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North Korea could conduct its sixth nuclear test as early as Saturday

North Korea may undertake more nuclear activity as early as Saturday in response to Washington's talk of pre-emptive strikes on the rogue nation and the strategic deployment of a U.S. aircraft carrier.

Every year on April 15, Pyongyang celebrates the birthday of its founding father Kim Il-sung, the grandfather of current leader Kim Jong-un, with parades and drills showing off military hardware. This year, festivities could take on a nuclear element as Kim looks to assert power following President's Trump's tough stance on his country.

"It is highly likely that North Korea would engage in some form of provocation, another missile launch or even a sixth nuclear test, on or around April 15," Shawlin Chaw, senior analyst at Control Risks, told CNBC.

"The DPRK (Democratic People's Republic of Korea) has stated it is ready for war in response to the U.S. show of force this week and will most likely use the politically sensitive date to retaliate and reinforce its legitimacy with its own people," Chaw said, referring to the USS Carl Vinson's recent move.

North Korea has only demonstrated military action twice on April 15 in recent years. In 2012, it launched a long-range rocket carrying a satellite and last year, it tested an intermediate-range missile that reportedly failed.

To mark the national day, around 200 foreign journalists were in Pyongyang, Reuters reported on Thursday.

Kim Jong-un needs to appear strong to his own people on April 15, especially in the context of perceived foreign bullies bringing their warships into the region, explained Steven Ward, assistant professor at Chosun University.

"But a missile test isn't Kim's only option. A less provocative choice might be an underground nuclear test," he said.

On Wednesday, commercial satellite imagery of the nation's Punggye-ri Nuclear Test Site revealed "continued activity around the North Portal, new activity in the Main Administrative Area, and a few personnel around the site's Command Center," U.S. think-tank 38 North said on its website.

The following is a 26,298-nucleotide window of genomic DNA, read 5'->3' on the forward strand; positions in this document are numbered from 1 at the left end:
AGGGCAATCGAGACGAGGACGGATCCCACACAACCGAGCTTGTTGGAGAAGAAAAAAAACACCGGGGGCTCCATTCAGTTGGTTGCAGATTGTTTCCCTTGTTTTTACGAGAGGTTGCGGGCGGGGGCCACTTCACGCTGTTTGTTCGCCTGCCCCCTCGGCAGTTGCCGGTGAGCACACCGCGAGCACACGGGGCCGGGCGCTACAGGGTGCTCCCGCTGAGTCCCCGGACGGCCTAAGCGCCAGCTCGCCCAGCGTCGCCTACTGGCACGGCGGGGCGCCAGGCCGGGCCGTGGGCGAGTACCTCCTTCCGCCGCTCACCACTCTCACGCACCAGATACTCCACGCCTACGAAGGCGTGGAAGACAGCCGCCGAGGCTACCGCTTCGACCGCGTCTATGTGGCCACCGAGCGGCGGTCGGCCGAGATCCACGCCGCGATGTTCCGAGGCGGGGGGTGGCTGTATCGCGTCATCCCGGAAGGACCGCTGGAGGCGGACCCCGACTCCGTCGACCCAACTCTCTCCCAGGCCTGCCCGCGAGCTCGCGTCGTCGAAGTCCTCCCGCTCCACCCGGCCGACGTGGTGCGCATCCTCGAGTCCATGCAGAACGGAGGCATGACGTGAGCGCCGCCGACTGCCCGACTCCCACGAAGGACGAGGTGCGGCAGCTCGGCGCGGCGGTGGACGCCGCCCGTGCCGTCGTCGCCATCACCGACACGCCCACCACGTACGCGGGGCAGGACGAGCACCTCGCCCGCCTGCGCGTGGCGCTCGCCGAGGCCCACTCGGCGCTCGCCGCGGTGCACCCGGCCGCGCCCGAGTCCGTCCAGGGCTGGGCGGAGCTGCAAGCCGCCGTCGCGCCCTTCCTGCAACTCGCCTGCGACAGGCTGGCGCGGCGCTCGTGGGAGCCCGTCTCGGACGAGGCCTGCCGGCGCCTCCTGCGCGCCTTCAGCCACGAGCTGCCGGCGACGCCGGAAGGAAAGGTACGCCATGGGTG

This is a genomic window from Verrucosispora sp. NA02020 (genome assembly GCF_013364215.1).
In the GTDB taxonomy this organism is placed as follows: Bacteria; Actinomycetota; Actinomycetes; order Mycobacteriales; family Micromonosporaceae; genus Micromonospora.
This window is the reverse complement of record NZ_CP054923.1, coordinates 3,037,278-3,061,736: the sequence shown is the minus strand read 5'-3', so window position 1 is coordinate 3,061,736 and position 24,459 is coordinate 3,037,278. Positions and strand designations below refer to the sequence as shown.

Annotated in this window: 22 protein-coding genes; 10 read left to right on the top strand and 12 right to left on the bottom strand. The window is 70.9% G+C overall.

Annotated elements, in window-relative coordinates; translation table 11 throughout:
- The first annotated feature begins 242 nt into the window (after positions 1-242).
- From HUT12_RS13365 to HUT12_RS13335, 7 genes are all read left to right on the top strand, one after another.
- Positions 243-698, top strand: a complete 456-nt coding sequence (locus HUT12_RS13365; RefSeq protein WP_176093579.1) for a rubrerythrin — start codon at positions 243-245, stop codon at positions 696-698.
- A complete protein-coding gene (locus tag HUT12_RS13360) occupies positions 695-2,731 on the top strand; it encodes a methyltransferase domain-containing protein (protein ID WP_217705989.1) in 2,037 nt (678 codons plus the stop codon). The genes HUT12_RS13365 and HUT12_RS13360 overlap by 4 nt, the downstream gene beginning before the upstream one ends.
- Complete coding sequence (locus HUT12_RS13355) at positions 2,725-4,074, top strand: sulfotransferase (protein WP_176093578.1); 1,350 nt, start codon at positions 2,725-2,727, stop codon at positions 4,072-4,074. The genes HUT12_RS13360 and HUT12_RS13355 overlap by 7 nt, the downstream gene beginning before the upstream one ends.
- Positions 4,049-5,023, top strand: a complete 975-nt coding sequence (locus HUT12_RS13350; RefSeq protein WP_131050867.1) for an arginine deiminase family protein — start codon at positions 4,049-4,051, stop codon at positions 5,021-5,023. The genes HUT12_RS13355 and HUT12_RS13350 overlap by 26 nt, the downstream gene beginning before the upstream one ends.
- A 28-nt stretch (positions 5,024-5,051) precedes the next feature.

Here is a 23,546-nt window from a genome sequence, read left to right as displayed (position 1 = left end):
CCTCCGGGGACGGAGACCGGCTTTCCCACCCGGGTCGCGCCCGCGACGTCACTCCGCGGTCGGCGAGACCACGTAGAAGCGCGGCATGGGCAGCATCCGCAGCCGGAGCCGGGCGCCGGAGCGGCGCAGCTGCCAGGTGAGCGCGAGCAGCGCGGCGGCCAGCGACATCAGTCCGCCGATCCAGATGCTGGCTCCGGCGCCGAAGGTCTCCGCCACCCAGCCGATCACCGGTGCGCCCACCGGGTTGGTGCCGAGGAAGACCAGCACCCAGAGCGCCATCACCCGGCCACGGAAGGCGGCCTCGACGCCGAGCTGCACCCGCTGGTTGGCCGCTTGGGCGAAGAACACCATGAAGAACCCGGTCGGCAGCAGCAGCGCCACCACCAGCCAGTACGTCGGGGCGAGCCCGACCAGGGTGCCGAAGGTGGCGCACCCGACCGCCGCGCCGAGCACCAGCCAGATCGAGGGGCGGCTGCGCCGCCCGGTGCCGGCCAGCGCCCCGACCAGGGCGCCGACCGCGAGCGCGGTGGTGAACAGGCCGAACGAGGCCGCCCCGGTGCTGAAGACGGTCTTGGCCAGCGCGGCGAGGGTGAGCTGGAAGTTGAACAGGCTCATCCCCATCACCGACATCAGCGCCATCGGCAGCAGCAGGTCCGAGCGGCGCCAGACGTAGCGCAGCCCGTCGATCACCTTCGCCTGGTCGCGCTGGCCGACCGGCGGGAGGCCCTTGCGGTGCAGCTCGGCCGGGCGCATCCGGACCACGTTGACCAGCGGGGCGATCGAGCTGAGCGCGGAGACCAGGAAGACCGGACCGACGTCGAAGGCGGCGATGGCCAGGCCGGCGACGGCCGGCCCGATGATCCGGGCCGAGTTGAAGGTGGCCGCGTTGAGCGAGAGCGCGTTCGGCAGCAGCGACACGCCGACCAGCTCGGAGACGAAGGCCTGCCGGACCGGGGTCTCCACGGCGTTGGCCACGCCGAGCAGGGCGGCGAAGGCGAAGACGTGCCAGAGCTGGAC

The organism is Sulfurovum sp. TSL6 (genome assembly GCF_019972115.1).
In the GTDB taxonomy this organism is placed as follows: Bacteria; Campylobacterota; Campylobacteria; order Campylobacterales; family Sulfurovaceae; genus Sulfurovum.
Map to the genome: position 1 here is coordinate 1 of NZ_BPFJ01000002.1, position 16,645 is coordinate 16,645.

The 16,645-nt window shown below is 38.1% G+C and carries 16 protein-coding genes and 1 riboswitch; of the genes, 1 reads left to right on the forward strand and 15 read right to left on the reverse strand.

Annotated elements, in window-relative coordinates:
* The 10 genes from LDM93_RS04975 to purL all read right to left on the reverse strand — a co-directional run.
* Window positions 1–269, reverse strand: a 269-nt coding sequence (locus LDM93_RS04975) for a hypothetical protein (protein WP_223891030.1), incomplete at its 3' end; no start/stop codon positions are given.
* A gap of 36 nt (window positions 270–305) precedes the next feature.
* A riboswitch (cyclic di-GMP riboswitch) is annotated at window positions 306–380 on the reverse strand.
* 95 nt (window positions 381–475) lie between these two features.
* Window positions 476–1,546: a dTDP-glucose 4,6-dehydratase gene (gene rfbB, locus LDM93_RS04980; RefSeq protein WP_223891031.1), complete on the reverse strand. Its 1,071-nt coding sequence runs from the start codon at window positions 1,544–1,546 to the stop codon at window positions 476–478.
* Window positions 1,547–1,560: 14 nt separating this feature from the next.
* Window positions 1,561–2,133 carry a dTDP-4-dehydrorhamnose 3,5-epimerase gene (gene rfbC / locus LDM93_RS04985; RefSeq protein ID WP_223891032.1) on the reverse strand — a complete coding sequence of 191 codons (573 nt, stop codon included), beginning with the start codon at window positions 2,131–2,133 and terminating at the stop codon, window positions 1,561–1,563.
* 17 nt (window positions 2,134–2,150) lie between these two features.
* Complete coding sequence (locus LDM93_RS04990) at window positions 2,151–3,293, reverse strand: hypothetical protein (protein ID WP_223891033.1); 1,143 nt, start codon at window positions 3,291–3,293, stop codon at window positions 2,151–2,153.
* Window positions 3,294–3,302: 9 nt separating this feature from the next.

That same day, Trump and Chinese President Xi Jinping spoke to each other via telephone about the "menace of North Korea," according to a tweet from the president, who also said Washington was prepared to deal with the pariah state without China, if necessary.

Historically, this time of the year tends to be particularly active for Pyongyang's nuclear experiments. Joint military exercises between Seoul and Washington, which kicked off March 1, in addition to April 15, are signature opportunities for Kim to show off technological advancements.

And if nothing happens on April 15, that could mean Kim has another occasion in mind.

"The back up date may be April 25, the foundation day of guerrilla forces launched by KIS, which became the Korean People's Army," John Park, Asian security analyst at Harvard Kennedy School, told CNBC.

How will the world react?

Beijing and Seoul have already agreed to impose new sanctions on Pyongyang if it attempts further nuclear or long-range missile tests. But the international response could vary depending on what happens, Park explained.

"If Kim conducts a sixth nuclear test, the likely response from the core countries — U.S., China, South Korea, Japan — would be more sanctions and yet another U.N. Security Council resolution condemning the DPRK."

But things could get more serious if Kim were to launch a long-range ballistic missile that's determined to be on a trajectory toward Japan or U.S. territory.

"A military capability in the USS Carl Vinson carrier group that wasn't fully operational/effective in the early 2000s would come front and center," Park said, referring to the Aegis ballistic missile defense system that's installed on two destroyers and one cruiser accompanying the Vinson.

"Japan has already sent its naval vessels equipped with this system to join the carrier group. Under this scenario, the probability is the highest for a kinetic event. The U.S. and Japanese navies would attempt intercept DPRK inbound ballistic missiles," Park said.